- Remove springform ring and spread the remaining cream with a spatula around the sides of the cake until completely covered in whipped cream.
What is Black Forest Cake?
This is my rendition of the traditional German black forest cake aka Schwarzwälder Kirschtorte. Today’s towering beauty has 4 parts:
- My go-to chocolate layer cake
- Dark sweet cherries
- Fluffy vanilla whipped cream
- Dark chocolate ganache
Black Forest Gâteau
Preheat the oven to 180ºC (160ºC fan) mark 4. Brush a little of the melted butter over the base and sides of a 20.5cm (8in) diameter, 9cm (3½in) deep cake tin. Line the base and sides of the tin with baking parchment.
Sift the flour, cornflour, cocoa powder, coffee powder and baking powder together three times - this helps to add air and makes sure all the ingredients are well mixed.
Put the egg yolks, sugar and 100ml (3½fl oz) cold water into a freestanding mixer and whisk for 8min until the mixture leaves a trail for 3sec.
Add the rest of the melted butter, pouring it around the edge of the bowl so the mixture doesn't lose any air, then quickly fold it in, followed by the sifted flour mixture in two batches.
In another bowl, whisk the egg whites until stiff, then gently fold a spoonful into the cake mixture to loosen. Carefully fold in the rest of the egg whites, making sure there are no white blobs left. Pour into the prepared tin and bake in the oven for 45-50min until a skewer comes out clean when inserted. Leave the gâteau in the tin for 10min, then turn out on to a wire rack to cool.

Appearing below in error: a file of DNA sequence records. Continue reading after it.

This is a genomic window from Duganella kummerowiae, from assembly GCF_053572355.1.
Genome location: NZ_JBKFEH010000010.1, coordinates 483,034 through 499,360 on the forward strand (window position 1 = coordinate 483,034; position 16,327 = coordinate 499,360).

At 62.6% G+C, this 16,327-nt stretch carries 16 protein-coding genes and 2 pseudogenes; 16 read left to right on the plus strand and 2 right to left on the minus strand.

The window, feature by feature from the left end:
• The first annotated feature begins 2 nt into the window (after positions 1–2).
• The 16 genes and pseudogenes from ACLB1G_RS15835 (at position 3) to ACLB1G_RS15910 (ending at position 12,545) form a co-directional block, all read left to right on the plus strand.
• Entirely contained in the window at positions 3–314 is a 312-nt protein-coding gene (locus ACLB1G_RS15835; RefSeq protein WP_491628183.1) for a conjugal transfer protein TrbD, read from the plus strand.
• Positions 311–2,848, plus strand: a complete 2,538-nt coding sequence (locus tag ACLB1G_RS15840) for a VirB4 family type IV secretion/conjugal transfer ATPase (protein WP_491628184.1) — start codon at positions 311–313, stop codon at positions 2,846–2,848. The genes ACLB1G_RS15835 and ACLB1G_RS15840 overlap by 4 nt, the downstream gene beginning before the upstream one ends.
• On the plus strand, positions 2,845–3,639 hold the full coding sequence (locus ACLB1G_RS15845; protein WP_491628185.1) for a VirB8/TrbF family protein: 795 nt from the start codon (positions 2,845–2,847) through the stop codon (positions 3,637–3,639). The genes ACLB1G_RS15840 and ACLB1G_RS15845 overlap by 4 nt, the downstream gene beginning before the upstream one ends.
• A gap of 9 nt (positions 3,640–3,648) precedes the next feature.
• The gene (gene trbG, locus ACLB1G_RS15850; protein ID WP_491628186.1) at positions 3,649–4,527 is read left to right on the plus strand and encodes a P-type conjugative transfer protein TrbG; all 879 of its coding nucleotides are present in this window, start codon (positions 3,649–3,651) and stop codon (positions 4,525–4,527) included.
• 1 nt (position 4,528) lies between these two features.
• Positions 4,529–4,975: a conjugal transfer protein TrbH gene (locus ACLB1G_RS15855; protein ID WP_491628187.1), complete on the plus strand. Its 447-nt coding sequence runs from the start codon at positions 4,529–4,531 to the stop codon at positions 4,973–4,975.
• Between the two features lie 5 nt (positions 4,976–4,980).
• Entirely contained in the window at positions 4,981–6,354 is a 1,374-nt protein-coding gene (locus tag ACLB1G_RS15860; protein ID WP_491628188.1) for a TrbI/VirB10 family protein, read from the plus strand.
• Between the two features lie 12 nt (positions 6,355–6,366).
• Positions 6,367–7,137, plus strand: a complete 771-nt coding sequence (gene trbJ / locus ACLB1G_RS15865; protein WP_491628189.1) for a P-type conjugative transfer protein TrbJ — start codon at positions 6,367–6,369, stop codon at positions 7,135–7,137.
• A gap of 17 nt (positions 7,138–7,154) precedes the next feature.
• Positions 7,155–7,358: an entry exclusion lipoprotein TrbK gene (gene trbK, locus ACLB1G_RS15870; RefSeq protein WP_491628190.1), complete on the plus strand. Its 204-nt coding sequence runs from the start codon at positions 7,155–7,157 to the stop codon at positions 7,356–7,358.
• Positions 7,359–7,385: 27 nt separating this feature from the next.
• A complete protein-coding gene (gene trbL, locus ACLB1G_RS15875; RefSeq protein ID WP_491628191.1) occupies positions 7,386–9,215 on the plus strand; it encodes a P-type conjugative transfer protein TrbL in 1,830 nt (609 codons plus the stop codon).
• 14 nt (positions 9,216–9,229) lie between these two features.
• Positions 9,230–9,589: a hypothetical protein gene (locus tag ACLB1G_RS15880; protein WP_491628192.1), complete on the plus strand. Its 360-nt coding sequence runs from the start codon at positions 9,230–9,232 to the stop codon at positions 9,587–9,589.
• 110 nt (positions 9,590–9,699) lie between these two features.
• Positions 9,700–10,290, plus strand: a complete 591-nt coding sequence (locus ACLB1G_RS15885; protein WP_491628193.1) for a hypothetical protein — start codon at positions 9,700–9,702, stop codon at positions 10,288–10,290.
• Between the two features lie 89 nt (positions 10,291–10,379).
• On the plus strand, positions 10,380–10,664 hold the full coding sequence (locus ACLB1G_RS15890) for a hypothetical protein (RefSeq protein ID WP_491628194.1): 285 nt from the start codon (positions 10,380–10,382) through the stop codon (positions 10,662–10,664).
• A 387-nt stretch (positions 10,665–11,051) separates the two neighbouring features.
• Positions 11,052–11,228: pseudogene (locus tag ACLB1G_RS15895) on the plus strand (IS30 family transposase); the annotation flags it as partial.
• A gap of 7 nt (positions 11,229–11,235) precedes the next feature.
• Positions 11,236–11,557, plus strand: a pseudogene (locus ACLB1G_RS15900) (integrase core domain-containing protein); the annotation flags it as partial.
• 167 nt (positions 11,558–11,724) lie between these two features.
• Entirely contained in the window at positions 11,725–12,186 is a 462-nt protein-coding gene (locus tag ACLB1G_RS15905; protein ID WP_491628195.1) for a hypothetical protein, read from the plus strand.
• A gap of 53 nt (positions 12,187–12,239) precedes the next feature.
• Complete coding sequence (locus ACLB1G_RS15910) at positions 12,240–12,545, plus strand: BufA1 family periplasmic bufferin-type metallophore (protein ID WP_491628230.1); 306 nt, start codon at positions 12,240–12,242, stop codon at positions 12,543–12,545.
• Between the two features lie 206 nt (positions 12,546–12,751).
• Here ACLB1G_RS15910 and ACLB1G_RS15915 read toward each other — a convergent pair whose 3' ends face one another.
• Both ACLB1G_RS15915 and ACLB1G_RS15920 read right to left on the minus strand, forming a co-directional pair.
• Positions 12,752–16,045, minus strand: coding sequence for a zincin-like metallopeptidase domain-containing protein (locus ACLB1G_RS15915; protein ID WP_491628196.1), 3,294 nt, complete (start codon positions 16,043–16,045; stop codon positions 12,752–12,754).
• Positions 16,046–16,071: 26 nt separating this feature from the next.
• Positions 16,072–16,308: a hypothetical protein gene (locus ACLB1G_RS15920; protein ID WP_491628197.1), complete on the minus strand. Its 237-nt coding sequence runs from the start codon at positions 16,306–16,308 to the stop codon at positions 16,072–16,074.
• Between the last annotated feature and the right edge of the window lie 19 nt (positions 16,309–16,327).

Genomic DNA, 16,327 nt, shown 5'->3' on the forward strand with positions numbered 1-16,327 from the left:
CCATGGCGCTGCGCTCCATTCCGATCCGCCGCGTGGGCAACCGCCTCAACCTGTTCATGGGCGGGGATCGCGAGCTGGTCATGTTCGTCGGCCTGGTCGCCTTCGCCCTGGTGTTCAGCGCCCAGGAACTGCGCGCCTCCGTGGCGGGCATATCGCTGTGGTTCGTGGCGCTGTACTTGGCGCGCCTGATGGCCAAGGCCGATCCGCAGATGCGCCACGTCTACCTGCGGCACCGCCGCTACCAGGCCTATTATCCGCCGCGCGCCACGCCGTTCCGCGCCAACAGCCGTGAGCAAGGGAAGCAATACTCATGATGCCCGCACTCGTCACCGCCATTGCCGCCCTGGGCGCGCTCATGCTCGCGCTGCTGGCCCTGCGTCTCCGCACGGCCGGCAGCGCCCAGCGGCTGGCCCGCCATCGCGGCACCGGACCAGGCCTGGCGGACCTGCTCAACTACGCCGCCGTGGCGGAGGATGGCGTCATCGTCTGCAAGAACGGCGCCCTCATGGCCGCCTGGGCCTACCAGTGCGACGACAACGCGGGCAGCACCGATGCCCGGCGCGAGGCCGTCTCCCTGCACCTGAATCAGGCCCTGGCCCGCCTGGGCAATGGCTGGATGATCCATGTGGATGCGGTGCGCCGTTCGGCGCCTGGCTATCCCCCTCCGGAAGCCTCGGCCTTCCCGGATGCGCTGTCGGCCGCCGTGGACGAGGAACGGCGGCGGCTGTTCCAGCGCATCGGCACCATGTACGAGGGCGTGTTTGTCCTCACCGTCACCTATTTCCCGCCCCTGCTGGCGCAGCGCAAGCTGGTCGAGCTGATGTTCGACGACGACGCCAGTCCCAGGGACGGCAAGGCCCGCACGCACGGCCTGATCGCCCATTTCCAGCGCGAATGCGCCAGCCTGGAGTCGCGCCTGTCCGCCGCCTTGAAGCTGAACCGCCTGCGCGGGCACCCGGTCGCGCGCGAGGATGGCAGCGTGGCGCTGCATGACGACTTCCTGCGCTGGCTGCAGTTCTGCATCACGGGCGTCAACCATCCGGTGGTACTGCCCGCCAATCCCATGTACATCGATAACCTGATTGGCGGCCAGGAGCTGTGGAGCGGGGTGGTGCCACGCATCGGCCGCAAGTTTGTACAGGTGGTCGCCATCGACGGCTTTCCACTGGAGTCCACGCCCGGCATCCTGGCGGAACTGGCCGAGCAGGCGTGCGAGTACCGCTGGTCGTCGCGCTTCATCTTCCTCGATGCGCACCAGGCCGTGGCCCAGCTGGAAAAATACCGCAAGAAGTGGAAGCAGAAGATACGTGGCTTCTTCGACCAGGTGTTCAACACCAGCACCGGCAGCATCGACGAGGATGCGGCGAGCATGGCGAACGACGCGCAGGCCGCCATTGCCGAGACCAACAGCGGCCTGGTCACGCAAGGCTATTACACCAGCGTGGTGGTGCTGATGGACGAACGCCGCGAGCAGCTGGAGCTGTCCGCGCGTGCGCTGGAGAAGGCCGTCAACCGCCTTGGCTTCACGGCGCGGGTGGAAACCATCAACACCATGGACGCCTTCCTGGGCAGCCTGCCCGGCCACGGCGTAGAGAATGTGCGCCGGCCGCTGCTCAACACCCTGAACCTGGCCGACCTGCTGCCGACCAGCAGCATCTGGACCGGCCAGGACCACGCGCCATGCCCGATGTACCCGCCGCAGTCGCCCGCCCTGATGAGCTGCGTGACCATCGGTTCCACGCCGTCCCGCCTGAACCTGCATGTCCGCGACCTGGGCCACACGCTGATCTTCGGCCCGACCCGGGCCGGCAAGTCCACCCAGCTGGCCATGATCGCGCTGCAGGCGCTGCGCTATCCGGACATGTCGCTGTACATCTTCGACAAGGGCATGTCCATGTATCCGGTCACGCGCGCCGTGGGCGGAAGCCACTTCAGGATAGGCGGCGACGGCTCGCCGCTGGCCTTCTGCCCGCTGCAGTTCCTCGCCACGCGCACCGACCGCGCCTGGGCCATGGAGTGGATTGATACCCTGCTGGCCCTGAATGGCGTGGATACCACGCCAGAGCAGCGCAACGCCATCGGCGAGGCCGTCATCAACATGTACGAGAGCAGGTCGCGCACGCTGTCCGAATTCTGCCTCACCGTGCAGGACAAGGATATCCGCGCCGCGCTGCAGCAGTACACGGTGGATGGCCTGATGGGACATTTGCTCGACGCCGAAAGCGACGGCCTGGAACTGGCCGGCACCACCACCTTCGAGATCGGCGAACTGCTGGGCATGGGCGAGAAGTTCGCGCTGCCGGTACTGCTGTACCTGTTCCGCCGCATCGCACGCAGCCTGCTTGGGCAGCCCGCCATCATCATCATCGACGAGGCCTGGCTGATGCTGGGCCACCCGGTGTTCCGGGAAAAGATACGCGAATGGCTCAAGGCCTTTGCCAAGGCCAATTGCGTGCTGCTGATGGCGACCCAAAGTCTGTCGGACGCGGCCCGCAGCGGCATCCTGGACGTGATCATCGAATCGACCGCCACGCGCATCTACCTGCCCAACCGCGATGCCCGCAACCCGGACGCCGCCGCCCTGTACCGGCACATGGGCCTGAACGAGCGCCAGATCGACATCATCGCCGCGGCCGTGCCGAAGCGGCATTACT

When the cake is cold, trim the top to make a flat surface. Turn over so the top becomes the base. Carefully cut into three horizontally with a long serrated bread knife. Drain the cherries, reserving 250ml (9fl oz) of the syrup. Put the syrup into a pan and simmer to reduce by half. Stir in the kirsch. Brush the hot syrup on to each layer of the cake - including the top - using all the liquid.
Lightly whip the cream with the icing sugar. Spread one third over the bottom layer and cover with half the cherries. Top with the next cake layer and repeat with another third of the cream and the remaining cherries. Top with the final cake layer and spread over the remaining cream. Decorate with fresh cherries, chocolate scrolls and a dusting of cocoa powder.
Making the Cherry Filling: